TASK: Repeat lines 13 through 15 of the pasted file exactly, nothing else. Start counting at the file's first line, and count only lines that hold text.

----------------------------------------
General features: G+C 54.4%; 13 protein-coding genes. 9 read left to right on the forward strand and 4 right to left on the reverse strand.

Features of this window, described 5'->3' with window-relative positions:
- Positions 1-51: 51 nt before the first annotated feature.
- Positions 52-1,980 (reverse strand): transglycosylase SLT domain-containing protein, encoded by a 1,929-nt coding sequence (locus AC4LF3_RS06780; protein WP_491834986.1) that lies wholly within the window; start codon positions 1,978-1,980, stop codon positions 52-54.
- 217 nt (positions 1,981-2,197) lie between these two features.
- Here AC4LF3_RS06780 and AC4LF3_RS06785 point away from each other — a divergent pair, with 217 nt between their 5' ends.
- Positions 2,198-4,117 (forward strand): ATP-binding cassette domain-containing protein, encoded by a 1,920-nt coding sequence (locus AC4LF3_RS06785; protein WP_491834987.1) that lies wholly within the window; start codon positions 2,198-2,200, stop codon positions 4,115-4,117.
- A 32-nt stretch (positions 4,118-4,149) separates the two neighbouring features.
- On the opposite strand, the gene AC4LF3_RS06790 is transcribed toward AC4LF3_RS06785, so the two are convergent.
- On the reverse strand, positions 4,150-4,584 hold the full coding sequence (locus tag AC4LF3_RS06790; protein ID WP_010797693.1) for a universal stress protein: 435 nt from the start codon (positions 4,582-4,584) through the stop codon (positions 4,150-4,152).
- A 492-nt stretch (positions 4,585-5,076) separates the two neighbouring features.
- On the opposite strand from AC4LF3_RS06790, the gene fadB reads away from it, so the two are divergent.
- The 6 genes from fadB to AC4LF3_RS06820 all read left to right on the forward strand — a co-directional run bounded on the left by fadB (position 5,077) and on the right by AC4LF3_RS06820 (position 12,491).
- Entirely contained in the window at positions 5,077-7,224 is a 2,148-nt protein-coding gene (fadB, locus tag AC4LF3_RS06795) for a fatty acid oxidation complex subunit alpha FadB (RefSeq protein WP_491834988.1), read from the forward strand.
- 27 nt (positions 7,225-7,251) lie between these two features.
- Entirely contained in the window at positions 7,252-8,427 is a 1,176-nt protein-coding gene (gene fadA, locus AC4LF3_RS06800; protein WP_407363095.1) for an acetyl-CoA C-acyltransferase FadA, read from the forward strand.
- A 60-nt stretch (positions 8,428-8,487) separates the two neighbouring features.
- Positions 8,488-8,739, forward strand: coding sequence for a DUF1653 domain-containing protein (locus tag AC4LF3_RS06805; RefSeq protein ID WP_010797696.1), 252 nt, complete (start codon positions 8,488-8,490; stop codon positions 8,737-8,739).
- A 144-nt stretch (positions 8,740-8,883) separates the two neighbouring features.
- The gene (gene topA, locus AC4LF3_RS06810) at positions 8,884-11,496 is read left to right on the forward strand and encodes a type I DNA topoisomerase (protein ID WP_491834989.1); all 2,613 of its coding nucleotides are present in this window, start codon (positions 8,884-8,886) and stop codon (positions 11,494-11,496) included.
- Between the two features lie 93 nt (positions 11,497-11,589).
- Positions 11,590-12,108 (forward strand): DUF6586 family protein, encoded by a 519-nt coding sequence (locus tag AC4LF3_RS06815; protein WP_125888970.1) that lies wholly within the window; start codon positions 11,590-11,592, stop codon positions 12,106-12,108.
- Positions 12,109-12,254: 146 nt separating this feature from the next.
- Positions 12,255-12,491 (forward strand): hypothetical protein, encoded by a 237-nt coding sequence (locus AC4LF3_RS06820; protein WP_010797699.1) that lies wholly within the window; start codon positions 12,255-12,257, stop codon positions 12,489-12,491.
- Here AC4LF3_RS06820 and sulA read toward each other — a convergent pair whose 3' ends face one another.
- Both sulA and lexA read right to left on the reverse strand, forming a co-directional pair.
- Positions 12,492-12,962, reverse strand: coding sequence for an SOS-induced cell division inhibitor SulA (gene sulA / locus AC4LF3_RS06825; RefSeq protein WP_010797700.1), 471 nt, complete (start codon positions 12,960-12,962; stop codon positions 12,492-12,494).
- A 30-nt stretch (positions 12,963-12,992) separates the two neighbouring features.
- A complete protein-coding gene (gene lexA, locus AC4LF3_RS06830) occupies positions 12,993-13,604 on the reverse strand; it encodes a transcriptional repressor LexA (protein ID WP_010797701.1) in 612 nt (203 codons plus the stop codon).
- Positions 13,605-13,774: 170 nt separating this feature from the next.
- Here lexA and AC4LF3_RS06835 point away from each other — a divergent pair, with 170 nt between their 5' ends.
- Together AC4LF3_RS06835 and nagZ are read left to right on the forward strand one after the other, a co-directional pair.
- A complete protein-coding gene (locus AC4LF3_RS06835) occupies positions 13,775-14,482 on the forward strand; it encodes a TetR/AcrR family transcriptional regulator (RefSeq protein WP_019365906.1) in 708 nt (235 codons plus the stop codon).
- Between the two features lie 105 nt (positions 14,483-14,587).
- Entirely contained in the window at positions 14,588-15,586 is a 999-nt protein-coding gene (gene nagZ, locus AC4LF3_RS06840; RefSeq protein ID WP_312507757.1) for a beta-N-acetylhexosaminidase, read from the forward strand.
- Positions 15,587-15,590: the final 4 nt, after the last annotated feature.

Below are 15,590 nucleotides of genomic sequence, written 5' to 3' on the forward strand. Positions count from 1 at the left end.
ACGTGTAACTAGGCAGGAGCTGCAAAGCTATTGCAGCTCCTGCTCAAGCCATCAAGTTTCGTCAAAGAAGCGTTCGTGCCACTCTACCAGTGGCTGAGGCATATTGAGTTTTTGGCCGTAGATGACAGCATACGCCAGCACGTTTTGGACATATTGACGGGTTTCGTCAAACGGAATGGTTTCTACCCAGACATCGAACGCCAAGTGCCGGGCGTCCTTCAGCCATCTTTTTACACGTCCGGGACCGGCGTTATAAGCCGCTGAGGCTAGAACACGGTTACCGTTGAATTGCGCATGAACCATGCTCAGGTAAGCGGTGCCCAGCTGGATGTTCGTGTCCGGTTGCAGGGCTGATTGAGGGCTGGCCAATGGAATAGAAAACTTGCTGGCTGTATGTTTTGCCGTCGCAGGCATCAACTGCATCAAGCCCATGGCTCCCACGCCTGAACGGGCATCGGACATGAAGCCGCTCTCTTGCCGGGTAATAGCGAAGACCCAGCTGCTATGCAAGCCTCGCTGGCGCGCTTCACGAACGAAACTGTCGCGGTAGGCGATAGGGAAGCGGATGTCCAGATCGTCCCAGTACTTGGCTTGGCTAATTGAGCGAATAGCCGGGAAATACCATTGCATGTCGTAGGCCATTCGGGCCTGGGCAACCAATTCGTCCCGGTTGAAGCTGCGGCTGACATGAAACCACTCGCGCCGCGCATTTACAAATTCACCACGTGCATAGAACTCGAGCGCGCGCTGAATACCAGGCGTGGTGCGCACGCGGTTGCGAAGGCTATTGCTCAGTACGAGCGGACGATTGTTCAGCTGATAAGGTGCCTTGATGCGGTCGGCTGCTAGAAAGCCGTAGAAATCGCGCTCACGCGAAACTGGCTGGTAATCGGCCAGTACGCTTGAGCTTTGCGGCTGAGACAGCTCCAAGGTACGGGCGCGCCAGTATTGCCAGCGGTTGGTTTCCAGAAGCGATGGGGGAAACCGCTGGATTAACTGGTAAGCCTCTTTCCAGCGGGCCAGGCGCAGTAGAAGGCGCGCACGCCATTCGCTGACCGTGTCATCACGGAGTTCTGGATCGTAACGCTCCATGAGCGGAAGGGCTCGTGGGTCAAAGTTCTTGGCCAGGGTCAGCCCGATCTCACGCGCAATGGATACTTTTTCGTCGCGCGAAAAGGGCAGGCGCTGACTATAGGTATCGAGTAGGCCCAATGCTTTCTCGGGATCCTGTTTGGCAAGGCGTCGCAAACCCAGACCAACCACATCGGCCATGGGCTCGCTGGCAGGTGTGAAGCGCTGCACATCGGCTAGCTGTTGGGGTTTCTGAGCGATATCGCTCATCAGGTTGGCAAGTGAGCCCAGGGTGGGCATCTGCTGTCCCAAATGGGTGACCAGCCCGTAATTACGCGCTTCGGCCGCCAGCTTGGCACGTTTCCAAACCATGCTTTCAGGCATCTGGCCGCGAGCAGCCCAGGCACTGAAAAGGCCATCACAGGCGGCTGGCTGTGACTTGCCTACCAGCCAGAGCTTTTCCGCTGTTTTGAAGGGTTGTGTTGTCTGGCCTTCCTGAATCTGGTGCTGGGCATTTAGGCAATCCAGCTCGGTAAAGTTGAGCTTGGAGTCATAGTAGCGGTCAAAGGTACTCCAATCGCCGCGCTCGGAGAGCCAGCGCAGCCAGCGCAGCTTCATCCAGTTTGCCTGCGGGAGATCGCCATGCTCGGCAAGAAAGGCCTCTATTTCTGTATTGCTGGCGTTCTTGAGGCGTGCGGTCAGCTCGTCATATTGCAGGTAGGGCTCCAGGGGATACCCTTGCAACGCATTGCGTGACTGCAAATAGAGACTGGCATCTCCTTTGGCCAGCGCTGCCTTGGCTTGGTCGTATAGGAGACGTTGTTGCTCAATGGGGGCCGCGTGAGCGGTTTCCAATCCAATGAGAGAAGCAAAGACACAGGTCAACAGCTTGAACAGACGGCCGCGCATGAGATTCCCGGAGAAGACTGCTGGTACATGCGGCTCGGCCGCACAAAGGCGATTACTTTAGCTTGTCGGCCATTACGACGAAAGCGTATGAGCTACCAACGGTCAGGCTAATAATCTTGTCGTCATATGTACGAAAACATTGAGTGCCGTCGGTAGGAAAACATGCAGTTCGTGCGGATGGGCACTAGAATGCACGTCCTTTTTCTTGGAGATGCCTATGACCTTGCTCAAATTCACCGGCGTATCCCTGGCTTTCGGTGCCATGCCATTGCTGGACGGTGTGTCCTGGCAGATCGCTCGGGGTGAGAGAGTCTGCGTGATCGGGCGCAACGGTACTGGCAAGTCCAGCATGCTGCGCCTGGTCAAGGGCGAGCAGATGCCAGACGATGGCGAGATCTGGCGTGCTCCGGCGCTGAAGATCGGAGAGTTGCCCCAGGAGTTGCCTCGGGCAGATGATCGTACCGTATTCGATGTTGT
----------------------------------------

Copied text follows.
- The 6 genes from fadB to AC4LF3_RS06820 all read left to right on the forward strand — a co-directional run bounded on the left by fadB (position 5,077) and on the right by AC4LF3_RS06820 (position 12,491).
- Entirely contained in the window at positions 5,077-7,224 is a 2,148-nt protein-coding gene (fadB, locus tag AC4LF3_RS06795) for a fatty acid oxidation complex subunit alpha FadB (RefSeq protein WP_491834988.1), read from the forward strand.
- 27 nt (positions 7,225-7,251) lie between these two features.